>Pain is certainly part of learning. As Keith says elsewhere, failure
>is essential to learning. To my way of thinking, the executives Keith
>describes, prevent learning by preventing failure.
Permit me to react to the issues of emotionality and pain as they relate
to organizational learning and change. I think they are quite closely
In the model we use when discussing change, one of the four factors that
will increase the likelihood of change is:
* The current level of discomfort with the way things are now.
(Others include shared vision, previous history and peer/team support).
And as it is explained, we discuss our belief that if people are
comfortable, change is less likely. But if people are made uncomfortable,
we can expect change to occur (simple examples include turning the
thermostat to 55 degrees F or to 85 degrees F -- behavior changes are
And I often use the old "boiling frog*" metaphor linked to "killing the
frogs with too much heat!)
The S-C-A-R-Y reaction from managers gets into the shift from discomfort
into pain -- how pain is necessary for change to occur. The discussion
will often then shift to how much pain people are in now and how it is
paralyzing the organization's initiative now.
I'll often let this play out and then shift back to the difference between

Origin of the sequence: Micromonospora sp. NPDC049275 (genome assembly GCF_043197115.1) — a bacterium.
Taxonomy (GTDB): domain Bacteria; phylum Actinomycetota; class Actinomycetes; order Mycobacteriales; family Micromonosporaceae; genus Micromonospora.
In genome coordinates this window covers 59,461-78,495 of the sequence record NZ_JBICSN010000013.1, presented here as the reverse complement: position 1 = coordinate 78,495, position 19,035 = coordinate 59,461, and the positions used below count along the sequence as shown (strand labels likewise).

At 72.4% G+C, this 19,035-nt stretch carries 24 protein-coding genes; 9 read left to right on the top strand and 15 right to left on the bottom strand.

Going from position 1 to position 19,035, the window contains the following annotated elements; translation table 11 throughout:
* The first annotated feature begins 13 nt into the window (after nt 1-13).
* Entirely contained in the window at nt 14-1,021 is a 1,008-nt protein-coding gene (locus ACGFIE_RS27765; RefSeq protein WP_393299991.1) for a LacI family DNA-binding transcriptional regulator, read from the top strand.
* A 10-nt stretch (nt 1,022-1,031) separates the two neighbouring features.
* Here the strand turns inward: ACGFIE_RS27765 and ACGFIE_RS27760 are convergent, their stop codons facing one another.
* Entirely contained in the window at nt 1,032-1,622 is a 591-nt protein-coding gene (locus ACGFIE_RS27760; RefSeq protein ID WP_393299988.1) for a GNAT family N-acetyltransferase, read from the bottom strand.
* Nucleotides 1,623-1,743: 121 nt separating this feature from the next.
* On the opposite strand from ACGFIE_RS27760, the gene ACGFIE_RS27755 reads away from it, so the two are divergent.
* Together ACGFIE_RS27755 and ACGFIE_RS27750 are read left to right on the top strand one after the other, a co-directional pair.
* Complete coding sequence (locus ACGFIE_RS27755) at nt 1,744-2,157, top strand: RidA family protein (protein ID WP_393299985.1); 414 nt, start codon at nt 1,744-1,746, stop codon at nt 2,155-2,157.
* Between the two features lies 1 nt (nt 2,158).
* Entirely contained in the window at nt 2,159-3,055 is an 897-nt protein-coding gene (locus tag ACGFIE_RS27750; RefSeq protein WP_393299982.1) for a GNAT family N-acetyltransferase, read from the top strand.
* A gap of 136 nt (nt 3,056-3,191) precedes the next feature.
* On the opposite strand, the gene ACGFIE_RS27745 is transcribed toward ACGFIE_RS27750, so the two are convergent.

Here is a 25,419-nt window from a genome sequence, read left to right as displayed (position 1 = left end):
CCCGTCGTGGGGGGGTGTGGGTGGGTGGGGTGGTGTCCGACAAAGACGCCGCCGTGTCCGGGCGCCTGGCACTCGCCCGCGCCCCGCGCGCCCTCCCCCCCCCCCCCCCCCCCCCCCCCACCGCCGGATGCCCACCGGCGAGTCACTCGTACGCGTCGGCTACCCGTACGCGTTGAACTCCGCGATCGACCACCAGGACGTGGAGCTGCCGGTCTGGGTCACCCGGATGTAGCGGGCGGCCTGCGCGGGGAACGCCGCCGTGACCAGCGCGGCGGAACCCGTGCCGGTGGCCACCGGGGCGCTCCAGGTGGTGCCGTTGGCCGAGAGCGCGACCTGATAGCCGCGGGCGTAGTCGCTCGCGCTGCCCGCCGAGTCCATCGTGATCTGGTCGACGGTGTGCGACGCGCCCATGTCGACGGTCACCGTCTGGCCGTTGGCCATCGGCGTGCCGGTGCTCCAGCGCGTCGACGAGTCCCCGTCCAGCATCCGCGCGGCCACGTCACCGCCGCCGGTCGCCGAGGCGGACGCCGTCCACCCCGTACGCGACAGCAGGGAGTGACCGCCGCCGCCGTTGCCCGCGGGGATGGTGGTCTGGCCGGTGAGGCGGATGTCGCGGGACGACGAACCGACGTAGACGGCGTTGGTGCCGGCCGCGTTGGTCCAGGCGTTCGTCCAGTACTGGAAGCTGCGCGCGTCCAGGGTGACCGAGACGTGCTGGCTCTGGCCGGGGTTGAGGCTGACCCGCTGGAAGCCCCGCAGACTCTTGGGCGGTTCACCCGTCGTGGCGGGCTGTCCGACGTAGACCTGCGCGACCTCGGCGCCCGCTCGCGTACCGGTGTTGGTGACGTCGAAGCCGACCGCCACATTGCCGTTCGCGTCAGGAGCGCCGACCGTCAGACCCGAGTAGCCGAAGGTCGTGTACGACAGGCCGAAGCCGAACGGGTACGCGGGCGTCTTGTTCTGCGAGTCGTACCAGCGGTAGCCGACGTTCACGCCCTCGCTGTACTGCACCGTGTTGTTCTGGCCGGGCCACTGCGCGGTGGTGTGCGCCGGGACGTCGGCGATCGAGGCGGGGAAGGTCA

discomfort with the present reality and the impetus it *can* give to
change versus the debilitating aspects of pain as perceived by the pain-ee
I know that Rol probably means the former more than the latter, given
his previous elegant postings and positive challenges. But when I see
that P-word in the context of organizational issues, I get this
knee-jerk reaction. I just can't help myself.
* If you drop a frog into hot water, it will jump out. But if you drop
a frog into cold water, you can slowly bring up the temperature and the
frog wil eventually boil without trying to jump. I've never actually
(And if anyone uses the old "boiling frog" metaphor, I've got one in a
beaker over a bunsen burner (in my books, not in my office!). If you
want a copy, let me know and send a snail mail address. You can then
link this metaphor to the old joke about optimist - half full, pessimist
- half empty, and process re-engineer - too much glass.)
For the Fun of It!
Scott Simmerman Performance Management Company, 3 Old Oak Drive, Taylors SC USA 29687-6624 email@example.com
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